What were you thinking Disney? Sending Winnie the Pooh out, alone and unarmed, against Harry Potter and the Deathly Hallows? In summer?!
Well, there’s nothing left now. Traditional Disney Animation is dead. Lower him in.
You’re right. You’re right, I’m sorry.
Gotta get a grip.
On Daniel Radcliffe’s lily white pencil neck…NO! BAD MOUSE!
As absolutely crazy as it seems it retrospect, putting Winnie-the-Pooh up against Harry Potter probably wasn’t that outlandish an idea on paper. The two properties are aimed at quite different age demographics, and Disney was probably banking on their movie hoovering up all the younger cinema-goers who’s parents wouldn’t be willing to take them to a movie that is essentially Schindler’s List with wizards.
And while Pooh was undoubtedly the underdog in this fight, let’s not forget that the Bear of Very Little Brain is also the Bear of Massive Merchandising Revenue. Pooh may in fact be the single most valuable character in the whole Disney stable. So why was this movie absolutely crushed at the box office?
Okay fine, because it went up against fucking Harry Potter, but indulge me, please.
Bad reviews? Oh hell, no. Critics ate this up.
The fact that it was released in summer instead of in winter like most Disney movies? Nah, see I never bought the “People won’t go to see movies that are on at different times than movies like that movie are usually on” concept.
I have a theory.
If you want a
bloodbath polite and well reasoned debate, ask a bunch of Disney fans how many sequels there are in the Disney canon. Rescuers Down Under certainly. And Winnie the Pooh. But after that? Is Fantasia 2000 really a sequel considering it has no plot? Is Three Caballeros a sequel to Saludos Amigos? And if it is, does Melody Time make it a trilogy since José Carioca and Donald Duck appear in it too? Hell, you could argue that Fun and Fancy Free is a sequel to Pinnochio because they both feature Jiminy Cricket and are both pant-shittingly terrifying.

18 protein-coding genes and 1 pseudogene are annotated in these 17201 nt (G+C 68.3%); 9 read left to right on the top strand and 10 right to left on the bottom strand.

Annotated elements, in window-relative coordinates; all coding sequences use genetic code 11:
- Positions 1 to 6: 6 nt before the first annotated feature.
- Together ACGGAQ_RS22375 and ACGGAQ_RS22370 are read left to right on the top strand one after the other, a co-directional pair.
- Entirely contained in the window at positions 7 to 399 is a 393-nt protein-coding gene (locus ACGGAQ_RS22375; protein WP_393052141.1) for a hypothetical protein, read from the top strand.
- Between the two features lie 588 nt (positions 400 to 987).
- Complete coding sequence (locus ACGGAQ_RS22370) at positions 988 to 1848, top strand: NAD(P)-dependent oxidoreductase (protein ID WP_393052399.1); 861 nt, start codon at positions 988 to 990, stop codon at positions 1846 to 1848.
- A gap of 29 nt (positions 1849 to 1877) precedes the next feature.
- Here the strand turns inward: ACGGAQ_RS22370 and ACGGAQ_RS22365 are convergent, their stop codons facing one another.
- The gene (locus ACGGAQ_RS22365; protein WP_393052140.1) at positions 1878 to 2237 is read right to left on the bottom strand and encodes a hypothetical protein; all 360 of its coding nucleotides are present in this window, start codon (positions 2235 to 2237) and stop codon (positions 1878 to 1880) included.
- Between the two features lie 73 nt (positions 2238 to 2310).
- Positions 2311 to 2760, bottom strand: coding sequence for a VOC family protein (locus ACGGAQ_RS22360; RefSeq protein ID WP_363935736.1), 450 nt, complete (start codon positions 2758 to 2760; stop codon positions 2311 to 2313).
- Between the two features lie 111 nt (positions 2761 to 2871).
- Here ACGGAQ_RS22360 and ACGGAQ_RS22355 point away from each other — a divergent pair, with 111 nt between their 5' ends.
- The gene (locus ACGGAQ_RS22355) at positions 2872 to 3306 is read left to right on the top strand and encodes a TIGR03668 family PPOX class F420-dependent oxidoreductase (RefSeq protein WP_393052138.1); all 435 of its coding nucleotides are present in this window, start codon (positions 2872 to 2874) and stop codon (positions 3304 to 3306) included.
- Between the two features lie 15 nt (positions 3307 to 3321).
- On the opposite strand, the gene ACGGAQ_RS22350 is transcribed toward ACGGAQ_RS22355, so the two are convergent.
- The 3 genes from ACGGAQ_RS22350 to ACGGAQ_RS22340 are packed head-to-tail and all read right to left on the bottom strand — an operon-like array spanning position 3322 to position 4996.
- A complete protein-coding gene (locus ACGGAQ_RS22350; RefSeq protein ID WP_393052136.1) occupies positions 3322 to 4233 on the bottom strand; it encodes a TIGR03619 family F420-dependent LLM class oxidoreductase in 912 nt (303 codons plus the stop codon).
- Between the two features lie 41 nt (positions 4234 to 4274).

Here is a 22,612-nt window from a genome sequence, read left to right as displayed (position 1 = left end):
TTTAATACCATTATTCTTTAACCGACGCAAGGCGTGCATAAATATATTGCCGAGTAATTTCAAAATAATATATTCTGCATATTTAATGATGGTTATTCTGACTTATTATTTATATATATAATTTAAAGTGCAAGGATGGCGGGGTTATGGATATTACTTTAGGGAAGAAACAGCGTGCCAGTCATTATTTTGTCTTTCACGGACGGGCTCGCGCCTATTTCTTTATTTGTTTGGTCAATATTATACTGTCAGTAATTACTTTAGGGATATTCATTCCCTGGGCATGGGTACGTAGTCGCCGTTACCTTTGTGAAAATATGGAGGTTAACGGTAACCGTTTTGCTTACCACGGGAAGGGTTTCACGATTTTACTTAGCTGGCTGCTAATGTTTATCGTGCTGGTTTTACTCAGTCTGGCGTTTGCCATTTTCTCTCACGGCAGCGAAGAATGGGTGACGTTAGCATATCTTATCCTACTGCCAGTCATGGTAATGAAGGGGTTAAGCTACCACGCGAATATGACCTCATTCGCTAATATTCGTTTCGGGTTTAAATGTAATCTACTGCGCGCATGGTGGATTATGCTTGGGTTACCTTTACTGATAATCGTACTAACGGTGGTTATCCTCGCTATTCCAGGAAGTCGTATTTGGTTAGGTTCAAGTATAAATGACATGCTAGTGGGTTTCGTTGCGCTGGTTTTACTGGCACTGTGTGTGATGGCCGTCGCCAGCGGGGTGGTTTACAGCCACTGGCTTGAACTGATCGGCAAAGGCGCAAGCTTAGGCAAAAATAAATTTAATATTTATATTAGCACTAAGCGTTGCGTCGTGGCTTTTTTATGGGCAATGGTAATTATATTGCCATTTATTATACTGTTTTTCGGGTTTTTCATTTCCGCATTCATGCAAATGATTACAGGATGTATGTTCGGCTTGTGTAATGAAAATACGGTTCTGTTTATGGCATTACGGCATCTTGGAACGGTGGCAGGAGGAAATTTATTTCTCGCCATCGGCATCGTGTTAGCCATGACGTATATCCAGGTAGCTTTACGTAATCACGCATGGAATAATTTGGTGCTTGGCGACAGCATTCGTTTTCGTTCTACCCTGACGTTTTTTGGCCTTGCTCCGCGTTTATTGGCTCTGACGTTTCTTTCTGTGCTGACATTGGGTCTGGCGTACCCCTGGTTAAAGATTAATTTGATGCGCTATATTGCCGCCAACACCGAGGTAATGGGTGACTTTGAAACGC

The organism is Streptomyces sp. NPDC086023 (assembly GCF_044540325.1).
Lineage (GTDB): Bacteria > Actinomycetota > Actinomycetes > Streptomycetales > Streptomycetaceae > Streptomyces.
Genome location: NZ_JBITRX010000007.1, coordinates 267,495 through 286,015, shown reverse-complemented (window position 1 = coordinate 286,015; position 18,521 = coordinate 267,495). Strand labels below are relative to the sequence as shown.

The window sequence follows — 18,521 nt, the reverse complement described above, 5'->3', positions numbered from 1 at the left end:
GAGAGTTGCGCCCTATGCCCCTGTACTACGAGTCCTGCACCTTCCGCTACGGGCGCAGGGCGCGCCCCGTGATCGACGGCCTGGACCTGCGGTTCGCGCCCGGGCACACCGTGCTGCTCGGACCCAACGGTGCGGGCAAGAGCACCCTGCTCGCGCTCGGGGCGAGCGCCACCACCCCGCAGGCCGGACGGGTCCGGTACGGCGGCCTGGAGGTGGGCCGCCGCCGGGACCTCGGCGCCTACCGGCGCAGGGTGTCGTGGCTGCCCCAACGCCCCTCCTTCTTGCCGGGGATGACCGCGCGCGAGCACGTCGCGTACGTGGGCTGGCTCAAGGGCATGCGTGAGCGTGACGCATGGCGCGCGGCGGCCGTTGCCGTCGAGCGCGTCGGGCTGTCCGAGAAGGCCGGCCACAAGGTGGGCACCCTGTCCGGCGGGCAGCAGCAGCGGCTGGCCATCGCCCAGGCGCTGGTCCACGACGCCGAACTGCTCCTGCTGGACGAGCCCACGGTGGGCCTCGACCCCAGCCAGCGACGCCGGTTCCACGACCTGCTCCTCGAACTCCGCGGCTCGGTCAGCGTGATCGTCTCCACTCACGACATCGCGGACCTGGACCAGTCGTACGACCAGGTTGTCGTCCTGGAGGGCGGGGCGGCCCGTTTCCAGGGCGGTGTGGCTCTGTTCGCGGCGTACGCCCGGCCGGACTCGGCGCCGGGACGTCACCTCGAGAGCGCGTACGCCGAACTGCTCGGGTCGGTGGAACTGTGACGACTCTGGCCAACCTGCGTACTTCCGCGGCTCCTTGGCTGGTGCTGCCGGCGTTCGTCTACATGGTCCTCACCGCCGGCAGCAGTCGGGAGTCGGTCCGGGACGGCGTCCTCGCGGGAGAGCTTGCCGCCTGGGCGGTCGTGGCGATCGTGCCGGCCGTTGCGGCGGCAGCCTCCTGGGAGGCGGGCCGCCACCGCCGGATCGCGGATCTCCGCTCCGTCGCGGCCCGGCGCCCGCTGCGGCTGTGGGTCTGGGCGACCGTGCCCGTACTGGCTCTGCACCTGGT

But…if you were to ask just a normal person on the street how many sequels are in the Disney canon they’d look at you funny and ask “What’s a Disney cannon?”
Y’see, to ordinary movie-goers the concept of a Disney “canon”, the idea that some movies are more Disney than others is meaningless. Disney made it, it’s a Disney movie. QED. Why should they care which part of the company created it? I mean, let’s be honest here, the whole notion of the canon is just a marketing gimmick that allows Disney to put a seal of quality on some of their movies while allowing them to pretend that their less exceptional output somehow doesn’t matter and OH JESUS CHRIST I’VE WASTED TWO YEARS OF MY LIFE.
Now, Joe Sixpack may not really get what the canon is, but he has slowly, and through painstaking trial and error, learnt one very important lesson:
Avoid Disney sequels like the fucking plague.
Rediscovering the original Many Adventures of Winnie the Pooh was one of my most pleasant surprises doing this blog. It really is a lovely little film. But it wasn’t the last Winnie the Pooh movie to be released by Disney.
Not by a long…
And it’s not like these were all straight to video either, quite a few of those movies actually had theatrical releases. So is it any wonder that the public weren’t queuing down the street for this one? They didn’t know that all those sequels were done by DisneyToons and that the grownups were actually in charge of this one. All they knew was that Disney had released a long string of pretty shitty Winnie the Pooh cartoons (no pun intended, I honestly swear to God). It’s Disney’s fault. They didn’t protect their characters.
So here we are. This is how it ends. But how does it end? With inspiring last words, or a damp fart as the muscles relax with the onset of death?
Let’s take a look.